I received a tip from a good friend of mine the other day that I should watch this movie for Documentary Saturday. She pointed me in the direction of Food, Inc. a few weeks ago as well which I really enjoyed (also, she’s pretty so I basically just do what she tells me).
Frack you, Dick Cheney. Motherfracker.
Banjo-playing freak Josh Fox is prompted by an offer made on his own land to travel the United States seeing first-hand the effects on the environment caused by drilling for natural gas. Flaming taps, balding cats and banjos ensue.
In 2008 Josh Fox received a letter in the post from a natural gas drilling company offering to lease his family’s land in the Catskill Mountains in Pennsylvania, with a signing bonus of almost $100,000. How many of you would have taken the money and run? Since Josh is a second-generation hippy, he decided to find out what the consequences would be on the place he has called home since birth. This led to a journey of discovery as he met and interviewed ordinary people all over the US who were living near these drill-heads and who told their stories of sickness, death and water that literally burns. I saw an episode of CSI last year – back when I actually had the time to watch television – where an old man whose wife had died of cancer caused by polluted drinking water ended up killing himself by tossing a cigarette into his well, which blew up in rather dramatic fashion*. As it turns out, that’s not entirely fictional.
The focus of this Emmy-winning and Oscar-nominated documentary is on a specific method of extracting the gas called hydraulic fracturing – or, yes, you’ve guessed it – ‘fracking’. This involves drilling a relatively small hole up to 20,000 ft deep, then injecting down a pressurised ‘fracking fluid’, the force of which creates cracks in the rock, which releases the gas pockets within. If the fluid was just water, then most people probably wouldn’t have much a problem with the process, other than the unsightliness of it. The issues come from all the chemicals that are mixed with the water; everything from biocides and friction reducers to hydrochloric acid and strontium 85 (used as a tracer due to its gamma-emitting properties)! This liquid is not only obscenely toxic, but use of it has been excluded from regulation under America’s Clean Water Act after lobbying by the mining companies such as Halliburton – who invented the process back in the forties – when the bill was being considered in 2005. If all of the fluid came back up again then it would just be a matter of storage and disposal, but the major flaw in the process is fact that only about half is recovered. The rest just stays down there, seeping through the rocks. I’m going to stop there, since this is in danger of becoming a political polemic. Would you like to know more? There’s a ton of stuff about fracking on the GasLand site and elsewhere on t’interwebz.
As for the movie, I really enjoyed it. Fox is of the Michael Moore/Morgan Spurlock breed of documentarian, inasmuch as he is a major presence within the film. A big chunk of the opening act is even a mini-autobiography. Luckily, he’s an endearing host and a good interviewer; he has an instantly likeable quality which helps him get his point across without seeming antagonistic. He has a very laconic delivery in his narration as well, to the point where I was half expecting to hear him taking a bong hit between sentences. Fox made a shrewd choice in focussing the film on the small communities and individuals who have been hit by this issue instead of just looking at the big picture. It’s so much easier for me to relate to a woman whose cats and horses are losing their hair because of a tainted water supply, or an old cowboy with “the most comfortable couch in North America” and a kitchen tap that will catch fire if he puts a lighter under it, as opposed to a semi-anonymous town on the other side of an ocean.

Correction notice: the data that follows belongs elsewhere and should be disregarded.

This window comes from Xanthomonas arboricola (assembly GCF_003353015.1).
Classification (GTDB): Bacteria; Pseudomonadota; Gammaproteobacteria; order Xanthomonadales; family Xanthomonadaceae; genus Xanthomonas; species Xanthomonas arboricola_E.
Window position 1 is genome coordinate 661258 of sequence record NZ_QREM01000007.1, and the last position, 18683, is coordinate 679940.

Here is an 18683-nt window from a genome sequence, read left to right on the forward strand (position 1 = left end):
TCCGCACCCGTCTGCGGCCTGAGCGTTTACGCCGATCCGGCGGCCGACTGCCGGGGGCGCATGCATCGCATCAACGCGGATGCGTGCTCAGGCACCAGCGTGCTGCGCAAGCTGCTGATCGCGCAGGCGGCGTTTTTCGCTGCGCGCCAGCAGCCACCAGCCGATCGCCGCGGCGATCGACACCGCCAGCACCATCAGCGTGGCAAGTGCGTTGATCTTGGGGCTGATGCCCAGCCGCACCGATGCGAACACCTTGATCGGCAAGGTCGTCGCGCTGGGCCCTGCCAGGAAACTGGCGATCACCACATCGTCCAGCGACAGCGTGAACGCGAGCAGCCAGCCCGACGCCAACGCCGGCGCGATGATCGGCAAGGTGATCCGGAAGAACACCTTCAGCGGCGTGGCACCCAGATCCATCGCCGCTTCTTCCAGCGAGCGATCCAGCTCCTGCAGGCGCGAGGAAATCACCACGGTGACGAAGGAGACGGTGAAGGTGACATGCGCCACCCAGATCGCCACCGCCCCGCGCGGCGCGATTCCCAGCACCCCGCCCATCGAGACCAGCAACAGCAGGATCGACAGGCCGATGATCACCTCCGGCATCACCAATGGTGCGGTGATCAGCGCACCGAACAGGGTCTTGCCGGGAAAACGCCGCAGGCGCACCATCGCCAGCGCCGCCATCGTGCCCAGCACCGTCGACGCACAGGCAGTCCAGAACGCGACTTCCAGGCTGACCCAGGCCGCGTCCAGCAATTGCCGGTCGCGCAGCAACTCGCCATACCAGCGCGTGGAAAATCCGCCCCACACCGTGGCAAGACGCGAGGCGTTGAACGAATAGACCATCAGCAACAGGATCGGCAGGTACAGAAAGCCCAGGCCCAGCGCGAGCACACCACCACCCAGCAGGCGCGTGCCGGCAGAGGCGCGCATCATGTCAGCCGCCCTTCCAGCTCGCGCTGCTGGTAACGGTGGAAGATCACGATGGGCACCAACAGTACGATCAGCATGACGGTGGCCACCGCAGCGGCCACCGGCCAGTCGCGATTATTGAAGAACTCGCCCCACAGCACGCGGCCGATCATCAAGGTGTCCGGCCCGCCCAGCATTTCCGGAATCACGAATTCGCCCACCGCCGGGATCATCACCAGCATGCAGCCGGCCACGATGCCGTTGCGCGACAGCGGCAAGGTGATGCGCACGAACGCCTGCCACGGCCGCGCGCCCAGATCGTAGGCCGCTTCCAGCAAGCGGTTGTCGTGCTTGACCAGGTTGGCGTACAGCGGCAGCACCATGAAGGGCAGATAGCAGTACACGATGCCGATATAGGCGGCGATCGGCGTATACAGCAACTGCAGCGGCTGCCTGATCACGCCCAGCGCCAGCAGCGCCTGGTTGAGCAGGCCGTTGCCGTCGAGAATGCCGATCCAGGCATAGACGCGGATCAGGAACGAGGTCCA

From a technical standpoint, the movie varies in quality. Josh Fox began filming as a one-man crew and it shows in places. As production progressed, he recruited some help (and obviously got hold of a better camera or two) but there are a few sequences that resemble amateur home movies, with all the jerkiness and bad sound that implies. I really liked the music though. The score is almost exclusively bluegrass banjo, some of it performed on-screen by the multi-talented director/writer/cameraman/producer/narrator himself. As if he didn’t have enough to do already.
This is an important story that is being told here. You should watch it, particularly if you already have an interest in environmental conservation or alternative energy issues. It is something that Josh Fox is obviously passionate about. Just a couple of months ago in fact, he was arrested while trying to film a Congressional sub-committee hearing on the process of fracking. What do you care that much about?
*Katee Sackhoff was in that episode, and spent a lot of time talking about fracking. It made me all nostalgic for the good ship Galactica. Actually, now that I think about it, I’m starting to wonder if the episode might have been specifically inspired by this film.
Great review, man! That fire faucet is the most terrifying thing I’ve ever seen.
Thanks Fernando. It really is the money shot of the whole movie.